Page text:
While obesity is commonly associated with increased morbidity and mortality, in patients with chronic diseases, it has have been associated with a better prognosis, a phenomenon known as the 'obesity paradox'.
We investigated the relationship between mortality, length of hospital stay (LOHS), and body mass index (BMI) in patients hospitalized to general surgical wards.
We extracted data of patients admitted to the hospital between January 2011 and December 2017. BMI was classified according to the following categories: underweight (< 18.5), normal weight (18.5–24.9), overweight (25–29.9), obesity (30–34.9) and severe obesity (≥ 35). Main outcomes were mortality at 30-day mortality and at the end-of-follow-up mortality), as well as LOHS.
A total of 27,639 patients (mean age 55 ± 20 years; 48% males; 19% had diabetes) were included in the study. Median LOHS was longer in patients with diabetes vs. those without diabetes (4.0 vs 3.0 days, respectively), with longest LOHS among underweight patients. A 30-day mortality was 2% of those without (371/22,297) and 3% of those with diabetes (173/5,342). In patients with diabetes, 30-day mortality risk showed a step-wise decrease with increased BMI: 10% for underweight, 6% for normal weight, 3% for overweight, 2% for obese and only 1% for severely obese patients. In patients without diabetes, 30-day mortality was found to be 6% for underweight, 3% for normal weight and 1% across the overweight and obese categories. Mortality rate at the end-of-follow-up was 9% of patients without diabetes and 18% of those with diabetes (adjusted OR = 1.3, 95% CI, 1.2–1.5). In patients with diabetes, mortality risk showed an inverse association with respect to BMI: 52% for underweight, 29% for normal weight, 17% for overweight, 14% for obesity and 7% for severely obese patients, with similar trend in patients without diabetes.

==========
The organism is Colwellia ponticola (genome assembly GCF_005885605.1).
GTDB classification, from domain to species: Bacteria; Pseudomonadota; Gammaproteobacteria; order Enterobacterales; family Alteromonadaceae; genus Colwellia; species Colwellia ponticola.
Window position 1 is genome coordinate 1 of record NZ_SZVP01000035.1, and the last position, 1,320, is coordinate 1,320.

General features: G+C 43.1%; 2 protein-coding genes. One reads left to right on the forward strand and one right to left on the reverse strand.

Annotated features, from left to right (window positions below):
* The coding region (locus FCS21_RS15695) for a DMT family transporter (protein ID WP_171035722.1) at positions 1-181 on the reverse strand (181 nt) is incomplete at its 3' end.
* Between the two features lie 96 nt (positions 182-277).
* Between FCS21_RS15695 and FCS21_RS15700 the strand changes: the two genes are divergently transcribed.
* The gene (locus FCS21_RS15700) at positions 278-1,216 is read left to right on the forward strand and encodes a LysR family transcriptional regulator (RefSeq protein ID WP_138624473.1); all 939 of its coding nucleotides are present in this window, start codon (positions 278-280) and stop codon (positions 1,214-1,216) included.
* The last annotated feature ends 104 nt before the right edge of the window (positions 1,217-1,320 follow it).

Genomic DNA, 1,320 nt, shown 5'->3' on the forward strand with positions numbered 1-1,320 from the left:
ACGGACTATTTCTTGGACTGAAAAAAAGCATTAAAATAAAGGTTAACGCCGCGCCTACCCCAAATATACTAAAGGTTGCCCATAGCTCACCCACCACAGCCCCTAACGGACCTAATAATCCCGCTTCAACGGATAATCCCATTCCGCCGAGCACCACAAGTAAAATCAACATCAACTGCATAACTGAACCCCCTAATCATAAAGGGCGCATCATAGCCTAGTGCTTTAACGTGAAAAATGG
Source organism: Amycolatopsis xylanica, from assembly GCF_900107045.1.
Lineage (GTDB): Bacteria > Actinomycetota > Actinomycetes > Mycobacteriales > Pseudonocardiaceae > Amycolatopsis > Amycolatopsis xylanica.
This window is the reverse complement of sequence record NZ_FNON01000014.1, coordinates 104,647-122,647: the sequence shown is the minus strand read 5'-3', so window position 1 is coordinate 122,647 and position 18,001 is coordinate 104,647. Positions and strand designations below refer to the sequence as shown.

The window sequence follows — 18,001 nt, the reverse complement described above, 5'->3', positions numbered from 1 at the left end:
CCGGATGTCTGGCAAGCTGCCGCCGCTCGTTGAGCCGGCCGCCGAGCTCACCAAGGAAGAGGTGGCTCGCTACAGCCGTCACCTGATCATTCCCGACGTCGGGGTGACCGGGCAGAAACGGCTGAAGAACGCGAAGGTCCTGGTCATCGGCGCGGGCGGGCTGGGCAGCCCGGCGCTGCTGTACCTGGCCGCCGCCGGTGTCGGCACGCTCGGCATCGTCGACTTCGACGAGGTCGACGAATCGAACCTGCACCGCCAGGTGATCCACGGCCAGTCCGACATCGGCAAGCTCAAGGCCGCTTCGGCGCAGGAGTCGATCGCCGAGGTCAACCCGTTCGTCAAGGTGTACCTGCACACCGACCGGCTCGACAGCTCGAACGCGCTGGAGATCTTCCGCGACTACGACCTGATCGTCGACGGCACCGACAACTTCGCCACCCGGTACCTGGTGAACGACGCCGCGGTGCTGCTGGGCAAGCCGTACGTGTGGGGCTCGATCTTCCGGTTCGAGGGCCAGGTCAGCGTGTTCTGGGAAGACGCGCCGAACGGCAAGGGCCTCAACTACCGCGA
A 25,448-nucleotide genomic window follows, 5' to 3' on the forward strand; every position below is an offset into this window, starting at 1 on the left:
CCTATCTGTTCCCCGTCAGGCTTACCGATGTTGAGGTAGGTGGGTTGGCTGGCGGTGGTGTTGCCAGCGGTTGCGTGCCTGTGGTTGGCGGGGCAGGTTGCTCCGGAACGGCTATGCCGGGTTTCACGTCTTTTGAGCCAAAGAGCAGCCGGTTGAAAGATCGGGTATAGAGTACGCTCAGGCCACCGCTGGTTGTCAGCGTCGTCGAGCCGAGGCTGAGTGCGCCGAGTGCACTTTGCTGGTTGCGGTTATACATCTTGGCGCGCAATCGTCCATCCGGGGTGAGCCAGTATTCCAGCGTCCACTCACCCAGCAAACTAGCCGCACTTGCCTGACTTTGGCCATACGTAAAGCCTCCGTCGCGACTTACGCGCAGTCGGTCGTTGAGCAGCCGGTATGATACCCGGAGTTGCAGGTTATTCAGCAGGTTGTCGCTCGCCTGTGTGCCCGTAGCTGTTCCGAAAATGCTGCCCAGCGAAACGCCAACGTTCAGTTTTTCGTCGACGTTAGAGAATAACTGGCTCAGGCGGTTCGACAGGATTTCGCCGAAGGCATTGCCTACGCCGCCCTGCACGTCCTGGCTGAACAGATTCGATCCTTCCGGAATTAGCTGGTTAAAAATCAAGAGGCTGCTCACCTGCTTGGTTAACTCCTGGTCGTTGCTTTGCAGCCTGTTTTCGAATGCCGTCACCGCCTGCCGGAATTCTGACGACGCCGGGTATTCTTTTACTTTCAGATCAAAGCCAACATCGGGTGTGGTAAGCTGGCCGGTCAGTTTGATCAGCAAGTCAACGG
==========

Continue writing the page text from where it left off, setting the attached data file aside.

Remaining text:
The results support the ‘obesity paradox’ in the general surgical patients as those with and without diabetes admitted to surgical wards, BMI had an inverse association with short- and long-term mortality.
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Dotan, I., Shochat, T., Shimon, I. et al. The Association Between BMI and Mortality in Surgical Patients. World J Surg (2021). https://doi.org/10.1007/s00268-021-05961-4